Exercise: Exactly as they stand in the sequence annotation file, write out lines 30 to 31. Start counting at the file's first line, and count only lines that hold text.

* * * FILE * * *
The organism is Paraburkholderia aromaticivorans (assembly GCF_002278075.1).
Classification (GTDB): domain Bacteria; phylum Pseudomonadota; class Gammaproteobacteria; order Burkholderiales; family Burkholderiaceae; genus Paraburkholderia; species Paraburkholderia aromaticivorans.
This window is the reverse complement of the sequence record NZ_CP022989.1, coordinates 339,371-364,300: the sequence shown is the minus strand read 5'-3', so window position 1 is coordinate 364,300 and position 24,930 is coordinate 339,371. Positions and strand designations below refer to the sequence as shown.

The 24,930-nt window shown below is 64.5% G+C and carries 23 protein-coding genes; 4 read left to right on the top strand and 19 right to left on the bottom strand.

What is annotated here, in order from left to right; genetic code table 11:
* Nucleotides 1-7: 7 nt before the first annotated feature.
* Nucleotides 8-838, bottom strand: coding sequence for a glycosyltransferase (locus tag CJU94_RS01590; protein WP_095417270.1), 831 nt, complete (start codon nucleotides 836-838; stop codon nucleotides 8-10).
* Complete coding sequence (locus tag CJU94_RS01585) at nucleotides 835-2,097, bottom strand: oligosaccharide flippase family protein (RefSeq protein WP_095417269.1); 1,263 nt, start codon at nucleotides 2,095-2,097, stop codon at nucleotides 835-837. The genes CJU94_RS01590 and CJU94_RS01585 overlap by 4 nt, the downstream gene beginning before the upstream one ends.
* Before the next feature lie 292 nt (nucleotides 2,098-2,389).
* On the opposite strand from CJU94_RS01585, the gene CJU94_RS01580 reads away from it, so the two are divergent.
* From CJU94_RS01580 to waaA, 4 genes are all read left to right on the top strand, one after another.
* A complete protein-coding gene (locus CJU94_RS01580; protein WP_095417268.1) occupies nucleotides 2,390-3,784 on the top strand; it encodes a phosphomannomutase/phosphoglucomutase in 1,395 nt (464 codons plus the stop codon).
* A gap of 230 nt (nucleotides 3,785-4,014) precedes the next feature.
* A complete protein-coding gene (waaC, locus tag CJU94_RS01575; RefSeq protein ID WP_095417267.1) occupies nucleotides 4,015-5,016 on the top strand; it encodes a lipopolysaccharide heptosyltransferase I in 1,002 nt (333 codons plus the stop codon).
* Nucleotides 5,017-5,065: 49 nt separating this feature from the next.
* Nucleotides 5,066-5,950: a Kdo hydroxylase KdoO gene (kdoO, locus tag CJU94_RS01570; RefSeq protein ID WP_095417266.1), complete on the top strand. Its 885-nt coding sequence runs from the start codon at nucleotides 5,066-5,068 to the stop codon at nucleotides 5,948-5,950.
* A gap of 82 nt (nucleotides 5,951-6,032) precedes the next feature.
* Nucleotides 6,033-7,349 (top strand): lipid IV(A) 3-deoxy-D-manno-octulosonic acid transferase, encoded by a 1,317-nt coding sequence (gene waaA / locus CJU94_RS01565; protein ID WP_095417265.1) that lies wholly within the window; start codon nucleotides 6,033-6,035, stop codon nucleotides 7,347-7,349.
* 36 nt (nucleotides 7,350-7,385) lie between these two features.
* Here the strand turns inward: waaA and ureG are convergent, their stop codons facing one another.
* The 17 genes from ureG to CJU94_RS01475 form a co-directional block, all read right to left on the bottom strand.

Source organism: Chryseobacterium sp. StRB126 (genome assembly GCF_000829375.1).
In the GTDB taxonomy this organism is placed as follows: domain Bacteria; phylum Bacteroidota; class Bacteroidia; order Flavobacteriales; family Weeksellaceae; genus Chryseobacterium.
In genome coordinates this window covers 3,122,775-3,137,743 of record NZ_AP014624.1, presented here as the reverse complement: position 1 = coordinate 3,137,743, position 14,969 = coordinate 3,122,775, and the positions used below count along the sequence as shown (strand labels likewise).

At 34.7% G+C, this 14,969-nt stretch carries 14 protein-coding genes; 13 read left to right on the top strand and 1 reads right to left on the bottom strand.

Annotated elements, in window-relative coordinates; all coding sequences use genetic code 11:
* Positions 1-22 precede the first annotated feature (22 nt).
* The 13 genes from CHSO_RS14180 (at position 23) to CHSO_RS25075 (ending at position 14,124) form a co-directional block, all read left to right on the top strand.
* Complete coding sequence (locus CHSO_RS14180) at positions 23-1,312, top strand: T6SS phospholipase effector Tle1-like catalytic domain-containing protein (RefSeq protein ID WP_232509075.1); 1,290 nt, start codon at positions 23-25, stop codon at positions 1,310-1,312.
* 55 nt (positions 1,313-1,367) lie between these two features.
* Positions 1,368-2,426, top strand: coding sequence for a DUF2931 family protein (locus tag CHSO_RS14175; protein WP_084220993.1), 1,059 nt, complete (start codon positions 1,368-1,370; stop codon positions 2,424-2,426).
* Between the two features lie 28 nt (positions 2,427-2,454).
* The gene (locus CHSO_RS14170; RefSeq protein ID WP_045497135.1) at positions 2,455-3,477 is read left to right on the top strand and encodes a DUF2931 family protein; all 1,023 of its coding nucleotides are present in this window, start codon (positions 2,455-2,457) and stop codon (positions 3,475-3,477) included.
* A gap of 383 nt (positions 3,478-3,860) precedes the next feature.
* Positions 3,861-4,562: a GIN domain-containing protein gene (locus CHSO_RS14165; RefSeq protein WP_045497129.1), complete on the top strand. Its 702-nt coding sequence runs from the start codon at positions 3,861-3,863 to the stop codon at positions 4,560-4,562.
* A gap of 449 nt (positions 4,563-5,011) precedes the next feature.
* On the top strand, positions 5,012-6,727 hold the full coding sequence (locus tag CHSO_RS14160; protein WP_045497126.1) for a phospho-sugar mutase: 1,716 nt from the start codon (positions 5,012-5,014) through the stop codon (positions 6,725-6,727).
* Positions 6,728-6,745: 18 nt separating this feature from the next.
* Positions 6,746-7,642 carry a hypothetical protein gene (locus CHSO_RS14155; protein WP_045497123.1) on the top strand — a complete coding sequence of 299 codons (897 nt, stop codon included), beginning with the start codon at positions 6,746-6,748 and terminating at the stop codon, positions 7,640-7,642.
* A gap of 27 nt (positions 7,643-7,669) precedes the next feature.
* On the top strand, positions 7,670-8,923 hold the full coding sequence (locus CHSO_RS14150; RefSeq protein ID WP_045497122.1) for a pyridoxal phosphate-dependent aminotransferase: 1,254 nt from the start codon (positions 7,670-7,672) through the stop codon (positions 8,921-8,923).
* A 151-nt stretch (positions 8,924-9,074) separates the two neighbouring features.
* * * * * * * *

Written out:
* 55 nt (positions 1,313-1,367) lie between these two features.
* Positions 1,368-2,426, top strand: coding sequence for a DUF2931 family protein (locus tag CHSO_RS14175; protein WP_084220993.1), 1,059 nt, complete (start codon positions 1,368-1,370; stop codon positions 2,424-2,426).